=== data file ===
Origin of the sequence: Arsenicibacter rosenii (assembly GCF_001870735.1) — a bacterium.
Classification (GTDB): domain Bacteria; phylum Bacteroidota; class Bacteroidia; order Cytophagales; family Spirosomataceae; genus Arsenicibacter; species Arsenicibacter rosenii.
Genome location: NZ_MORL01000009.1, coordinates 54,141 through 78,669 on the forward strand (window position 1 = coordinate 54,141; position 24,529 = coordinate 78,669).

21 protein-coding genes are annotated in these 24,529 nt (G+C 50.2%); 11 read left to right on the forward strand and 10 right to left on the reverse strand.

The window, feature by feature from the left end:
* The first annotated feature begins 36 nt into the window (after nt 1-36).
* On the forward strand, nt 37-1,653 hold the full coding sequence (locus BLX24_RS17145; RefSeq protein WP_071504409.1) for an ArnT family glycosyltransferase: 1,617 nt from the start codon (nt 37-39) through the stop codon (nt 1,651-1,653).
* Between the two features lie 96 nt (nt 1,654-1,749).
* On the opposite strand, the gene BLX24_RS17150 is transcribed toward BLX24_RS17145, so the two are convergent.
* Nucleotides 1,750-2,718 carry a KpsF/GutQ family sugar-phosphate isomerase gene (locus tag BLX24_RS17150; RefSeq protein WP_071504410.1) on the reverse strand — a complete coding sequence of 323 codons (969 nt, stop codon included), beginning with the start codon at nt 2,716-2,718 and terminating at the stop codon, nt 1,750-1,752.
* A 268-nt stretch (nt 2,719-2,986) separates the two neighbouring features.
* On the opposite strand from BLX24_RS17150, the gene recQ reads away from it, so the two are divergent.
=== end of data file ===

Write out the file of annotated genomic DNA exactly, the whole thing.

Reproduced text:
Origin of the sequence: Arsenicibacter rosenii (assembly GCF_001870735.1) — a bacterium.
Classification (GTDB): domain Bacteria; phylum Bacteroidota; class Bacteroidia; order Cytophagales; family Spirosomataceae; genus Arsenicibacter; species Arsenicibacter rosenii.
Genome location: NZ_MORL01000009.1, coordinates 54,141 through 78,669 on the forward strand (window position 1 = coordinate 54,141; position 24,529 = coordinate 78,669).

21 protein-coding genes are annotated in these 24,529 nt (G+C 50.2%); 11 read left to right on the forward strand and 10 right to left on the reverse strand.

The window, feature by feature from the left end:
* The first annotated feature begins 36 nt into the window (after nt 1-36).
* On the forward strand, nt 37-1,653 hold the full coding sequence (locus BLX24_RS17145; RefSeq protein WP_071504409.1) for an ArnT family glycosyltransferase: 1,617 nt from the start codon (nt 37-39) through the stop codon (nt 1,651-1,653).
* Between the two features lie 96 nt (nt 1,654-1,749).
* On the opposite strand, the gene BLX24_RS17150 is transcribed toward BLX24_RS17145, so the two are convergent.
* Nucleotides 1,750-2,718 carry a KpsF/GutQ family sugar-phosphate isomerase gene (locus tag BLX24_RS17150; RefSeq protein WP_071504410.1) on the reverse strand — a complete coding sequence of 323 codons (969 nt, stop codon included), beginning with the start codon at nt 2,716-2,718 and terminating at the stop codon, nt 1,750-1,752.
* A 268-nt stretch (nt 2,719-2,986) separates the two neighbouring features.
* On the opposite strand from BLX24_RS17150, the gene recQ reads away from it, so the two are divergent.